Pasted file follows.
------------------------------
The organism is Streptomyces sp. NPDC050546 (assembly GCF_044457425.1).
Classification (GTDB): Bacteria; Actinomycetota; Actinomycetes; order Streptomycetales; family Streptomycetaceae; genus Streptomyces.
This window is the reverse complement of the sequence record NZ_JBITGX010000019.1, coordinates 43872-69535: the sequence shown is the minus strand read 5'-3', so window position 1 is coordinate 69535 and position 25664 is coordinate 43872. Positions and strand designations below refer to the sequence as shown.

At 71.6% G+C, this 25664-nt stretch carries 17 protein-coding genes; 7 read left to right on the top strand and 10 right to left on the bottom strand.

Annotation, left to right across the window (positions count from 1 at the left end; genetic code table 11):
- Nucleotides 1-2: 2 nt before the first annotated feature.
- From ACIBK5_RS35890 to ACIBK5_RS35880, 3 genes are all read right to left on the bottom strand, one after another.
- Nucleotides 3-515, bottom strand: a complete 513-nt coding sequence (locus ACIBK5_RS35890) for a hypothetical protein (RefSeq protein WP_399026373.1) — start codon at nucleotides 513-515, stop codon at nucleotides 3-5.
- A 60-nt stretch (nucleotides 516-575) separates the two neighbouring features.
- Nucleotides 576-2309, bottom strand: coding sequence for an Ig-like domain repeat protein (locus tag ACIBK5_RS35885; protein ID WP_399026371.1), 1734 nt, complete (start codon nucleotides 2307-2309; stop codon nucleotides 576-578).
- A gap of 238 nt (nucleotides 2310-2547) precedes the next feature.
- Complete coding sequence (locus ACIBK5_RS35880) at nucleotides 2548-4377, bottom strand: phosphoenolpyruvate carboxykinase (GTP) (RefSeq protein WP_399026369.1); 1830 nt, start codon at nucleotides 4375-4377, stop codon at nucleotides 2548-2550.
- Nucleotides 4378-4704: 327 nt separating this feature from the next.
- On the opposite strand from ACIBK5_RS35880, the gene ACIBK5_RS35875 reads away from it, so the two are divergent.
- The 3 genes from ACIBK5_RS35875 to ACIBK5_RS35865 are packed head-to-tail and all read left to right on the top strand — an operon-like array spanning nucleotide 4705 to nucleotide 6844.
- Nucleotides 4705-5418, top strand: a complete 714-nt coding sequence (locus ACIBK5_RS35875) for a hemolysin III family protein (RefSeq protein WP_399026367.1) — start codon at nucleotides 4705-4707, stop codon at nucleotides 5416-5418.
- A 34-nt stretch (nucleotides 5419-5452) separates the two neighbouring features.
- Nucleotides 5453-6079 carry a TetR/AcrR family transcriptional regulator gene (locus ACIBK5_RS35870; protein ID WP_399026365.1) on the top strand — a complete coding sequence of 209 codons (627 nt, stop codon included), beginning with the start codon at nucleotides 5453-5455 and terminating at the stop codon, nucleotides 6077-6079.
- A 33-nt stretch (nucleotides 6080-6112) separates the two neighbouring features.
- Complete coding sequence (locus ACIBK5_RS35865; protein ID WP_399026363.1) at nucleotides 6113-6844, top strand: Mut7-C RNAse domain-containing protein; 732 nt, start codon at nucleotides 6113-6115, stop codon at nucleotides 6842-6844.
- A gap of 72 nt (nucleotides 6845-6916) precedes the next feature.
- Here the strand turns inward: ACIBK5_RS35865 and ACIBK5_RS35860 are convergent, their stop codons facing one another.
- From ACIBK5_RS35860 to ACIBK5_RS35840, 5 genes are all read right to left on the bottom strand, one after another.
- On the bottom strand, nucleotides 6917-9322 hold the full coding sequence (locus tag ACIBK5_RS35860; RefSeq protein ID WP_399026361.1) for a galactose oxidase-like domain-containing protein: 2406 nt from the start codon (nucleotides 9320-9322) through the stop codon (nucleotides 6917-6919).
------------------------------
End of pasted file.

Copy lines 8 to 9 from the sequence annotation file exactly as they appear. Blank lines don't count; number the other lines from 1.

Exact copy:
- Nucleotides 3-515, bottom strand: a complete 513-nt coding sequence (locus ACIBK5_RS35890) for a hypothetical protein (RefSeq protein WP_399026373.1) — start codon at nucleotides 513-515, stop codon at nucleotides 3-5.
- A 60-nt stretch (nucleotides 516-575) separates the two neighbouring features.